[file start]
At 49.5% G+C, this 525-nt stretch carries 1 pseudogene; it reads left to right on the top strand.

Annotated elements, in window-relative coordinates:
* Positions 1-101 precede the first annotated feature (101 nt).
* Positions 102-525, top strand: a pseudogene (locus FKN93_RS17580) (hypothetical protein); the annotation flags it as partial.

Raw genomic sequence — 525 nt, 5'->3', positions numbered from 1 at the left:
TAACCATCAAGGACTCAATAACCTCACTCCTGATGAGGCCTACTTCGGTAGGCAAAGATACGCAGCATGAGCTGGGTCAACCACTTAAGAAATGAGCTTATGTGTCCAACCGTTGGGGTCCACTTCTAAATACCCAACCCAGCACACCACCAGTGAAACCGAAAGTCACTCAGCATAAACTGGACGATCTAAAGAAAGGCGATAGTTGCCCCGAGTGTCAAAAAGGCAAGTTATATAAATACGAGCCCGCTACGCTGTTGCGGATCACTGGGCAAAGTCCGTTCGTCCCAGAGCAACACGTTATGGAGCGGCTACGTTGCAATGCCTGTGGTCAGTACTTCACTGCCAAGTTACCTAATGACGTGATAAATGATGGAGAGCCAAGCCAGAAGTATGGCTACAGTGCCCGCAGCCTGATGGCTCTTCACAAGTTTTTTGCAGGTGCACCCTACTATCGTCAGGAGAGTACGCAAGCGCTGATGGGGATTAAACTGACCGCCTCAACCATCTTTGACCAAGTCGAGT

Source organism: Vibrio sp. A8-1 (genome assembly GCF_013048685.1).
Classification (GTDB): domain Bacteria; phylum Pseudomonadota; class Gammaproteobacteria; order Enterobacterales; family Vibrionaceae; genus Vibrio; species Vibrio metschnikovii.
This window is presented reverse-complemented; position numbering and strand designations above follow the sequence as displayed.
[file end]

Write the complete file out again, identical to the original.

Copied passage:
At 49.5% G+C, this 525-nt stretch carries 1 pseudogene; it reads left to right on the top strand.

Annotated elements, in window-relative coordinates:
* Positions 1-101 precede the first annotated feature (101 nt).
* Positions 102-525, top strand: a pseudogene (locus FKN93_RS17580) (hypothetical protein); the annotation flags it as partial.

Raw genomic sequence — 525 nt, 5'->3', positions numbered from 1 at the left:
TAACCATCAAGGACTCAATAACCTCACTCCTGATGAGGCCTACTTCGGTAGGCAAAGATACGCAGCATGAGCTGGGTCAACCACTTAAGAAATGAGCTTATGTGTCCAACCGTTGGGGTCCACTTCTAAATACCCAACCCAGCACACCACCAGTGAAACCGAAAGTCACTCAGCATAAACTGGACGATCTAAAGAAAGGCGATAGTTGCCCCGAGTGTCAAAAAGGCAAGTTATATAAATACGAGCCCGCTACGCTGTTGCGGATCACTGGGCAAAGTCCGTTCGTCCCAGAGCAACACGTTATGGAGCGGCTACGTTGCAATGCCTGTGGTCAGTACTTCACTGCCAAGTTACCTAATGACGTGATAAATGATGGAGAGCCAAGCCAGAAGTATGGCTACAGTGCCCGCAGCCTGATGGCTCTTCACAAGTTTTTTGCAGGTGCACCCTACTATCGTCAGGAGAGTACGCAAGCGCTGATGGGGATTAAACTGACCGCCTCAACCATCTTTGACCAAGTCGAGT

Source organism: Vibrio sp. A8-1 (genome assembly GCF_013048685.1).
Classification (GTDB): domain Bacteria; phylum Pseudomonadota; class Gammaproteobacteria; order Enterobacterales; family Vibrionaceae; genus Vibrio; species Vibrio metschnikovii.
This window is presented reverse-complemented; position numbering and strand designations above follow the sequence as displayed.